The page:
It’s a cold Sunday in early December and the CBS Sports NFL booth is abuzz.
Jim Nantz and Tony Romo — CBS’ ‘A-Team’ — are preparing to call the game of the season at Paul Brown Stadium in Cincinnati. Nantz and Romo have called plenty of big games together, but they will eventually learn that this afternoon’s Chiefs-Bengals game is even better than their wildest regular season dreams: one-half ’22 AFC Championship sequel, and one-half ’23 AFC Championship prequel. As the two men prepare for air, there is a quiet urgency. It’s a massive moment for the CBS team on a game that promises to be a ratings monster.
Soon, the producer is counting the two men in and the booth goes quiet. It’s go time. Romo and Nantz exchange a few final words and turn back to the camera.
A few feet away, a familiar face places a headset over his ears. It’s Trevor Immelman.
Immelman, who was promoted just months earlier by CBS’s golf team, isn’t technically supposed to be here. The booth is a cramped, busy space. The last thing the stage manager needs is another body in the way. But after a few months of pestering Nantz, the former Masters champ and current golf broadcaster has earned an invitation.
His role for the week is simple: fly on the wall. To absorb as much of what’s happening as possible and make it familiar, so that when the same experience comes its way, it will feel like second nature.
That last part is of significant importance to Immelman, largely because the same experience is coming his way in only a few months’ time. From the corner of the broadcast booth, he watches intently as the opening kickoff commences.
Evidently, the best way to prepare for life next to Jim Nantz is to stand just slightly farther away from him.
Immelman is The Big Change of 2023 in golf TV, and in today’s Hot Mic, we kick the 2023 CBS Golf season off by sharing some of the other changes, Immelman included, you can expect from “The Eye” in the new year.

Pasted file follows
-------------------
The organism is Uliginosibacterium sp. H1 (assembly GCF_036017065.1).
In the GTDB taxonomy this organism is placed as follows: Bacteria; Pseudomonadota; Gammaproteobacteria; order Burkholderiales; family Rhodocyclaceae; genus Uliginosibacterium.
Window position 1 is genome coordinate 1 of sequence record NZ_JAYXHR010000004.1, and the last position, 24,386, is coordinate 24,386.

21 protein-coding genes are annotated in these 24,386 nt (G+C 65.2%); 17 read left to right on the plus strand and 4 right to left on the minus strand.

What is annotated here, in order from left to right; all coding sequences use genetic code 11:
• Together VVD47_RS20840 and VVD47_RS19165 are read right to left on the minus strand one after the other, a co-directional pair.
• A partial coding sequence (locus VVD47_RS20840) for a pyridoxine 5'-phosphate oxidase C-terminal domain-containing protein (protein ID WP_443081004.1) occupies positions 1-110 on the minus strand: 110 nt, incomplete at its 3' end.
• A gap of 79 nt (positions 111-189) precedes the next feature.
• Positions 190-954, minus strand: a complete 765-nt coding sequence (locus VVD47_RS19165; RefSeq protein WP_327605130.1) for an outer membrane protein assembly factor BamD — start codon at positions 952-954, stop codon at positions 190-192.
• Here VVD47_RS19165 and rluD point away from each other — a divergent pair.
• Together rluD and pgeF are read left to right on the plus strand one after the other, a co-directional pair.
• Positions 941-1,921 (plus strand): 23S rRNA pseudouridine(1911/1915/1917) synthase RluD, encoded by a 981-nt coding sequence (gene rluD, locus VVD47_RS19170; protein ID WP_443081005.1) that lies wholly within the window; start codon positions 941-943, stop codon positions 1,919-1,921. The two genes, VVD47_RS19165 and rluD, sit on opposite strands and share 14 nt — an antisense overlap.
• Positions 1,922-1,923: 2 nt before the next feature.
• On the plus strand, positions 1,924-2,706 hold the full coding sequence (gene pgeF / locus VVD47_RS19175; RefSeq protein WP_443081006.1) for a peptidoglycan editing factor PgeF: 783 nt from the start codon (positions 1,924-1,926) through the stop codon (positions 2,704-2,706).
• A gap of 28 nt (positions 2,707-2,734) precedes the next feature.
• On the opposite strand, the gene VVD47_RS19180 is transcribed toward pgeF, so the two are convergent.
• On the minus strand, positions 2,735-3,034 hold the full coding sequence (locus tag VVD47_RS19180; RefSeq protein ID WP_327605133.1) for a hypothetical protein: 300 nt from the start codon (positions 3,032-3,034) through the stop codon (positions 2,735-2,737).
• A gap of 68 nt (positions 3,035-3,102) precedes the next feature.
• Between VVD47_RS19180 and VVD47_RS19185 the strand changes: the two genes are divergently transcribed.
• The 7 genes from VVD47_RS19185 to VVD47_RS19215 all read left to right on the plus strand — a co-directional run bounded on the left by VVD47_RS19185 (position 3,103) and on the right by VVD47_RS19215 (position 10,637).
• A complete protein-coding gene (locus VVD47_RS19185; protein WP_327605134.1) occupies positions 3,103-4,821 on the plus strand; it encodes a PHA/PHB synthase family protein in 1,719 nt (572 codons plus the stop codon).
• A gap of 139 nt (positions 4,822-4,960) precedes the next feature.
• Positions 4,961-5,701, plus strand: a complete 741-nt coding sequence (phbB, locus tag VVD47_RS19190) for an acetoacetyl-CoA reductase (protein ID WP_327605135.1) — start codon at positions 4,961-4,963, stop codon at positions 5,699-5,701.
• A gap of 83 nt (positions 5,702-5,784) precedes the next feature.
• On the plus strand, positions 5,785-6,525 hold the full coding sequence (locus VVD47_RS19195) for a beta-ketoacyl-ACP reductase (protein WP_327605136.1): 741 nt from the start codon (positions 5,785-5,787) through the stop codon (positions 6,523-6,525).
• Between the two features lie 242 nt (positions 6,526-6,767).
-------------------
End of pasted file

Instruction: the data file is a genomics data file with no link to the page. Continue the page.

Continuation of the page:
6 intriguing changes coming to CBS Golf in 2023
1. Trevor Immelman enters the lead chair
“This is typical Trevor,” Nantz tells me, laying out the story of Immelman’s Bengals-Chiefs visit. “All fall he wanted to come and hang out with the NFL team. So in Cincinnati he was in the booth with us, standing off to the side and wearing a headset. Just watching and hearing how Tony and I communicate on the air. That’s just typical Trevor. He’s an exceptionally well-prepared, exceptionally thoughtful guy. He doesn’t miss a thing, and I’m ready to roll with him.”
And roll with him, Nantz will. After years as an analyst in a variety of roles across golf TV, Immelman will ascend into the lead analyst chair at CBS Golf, becoming — as CBS Sports chairman Sean McManus readily admits — only the fifth man to earn that distinction since the 1950s. The 2008 Masters champ will replace Nick Faldo, who retired from the network upon the conclusion of the 2022 season.
Golf is a proud tradition at CBS. Turnover is unusual. It’s the sort of place folks retire from. These jobs open up about as often as Haley’s Comet makes the rounds. All of which is probably why Immelman found himself in Cincinnati in early December.
“Absolutely. I’m nervous,” Immelman says. “I don’t want to let my teammates down, particularly the guy sitting next to me.”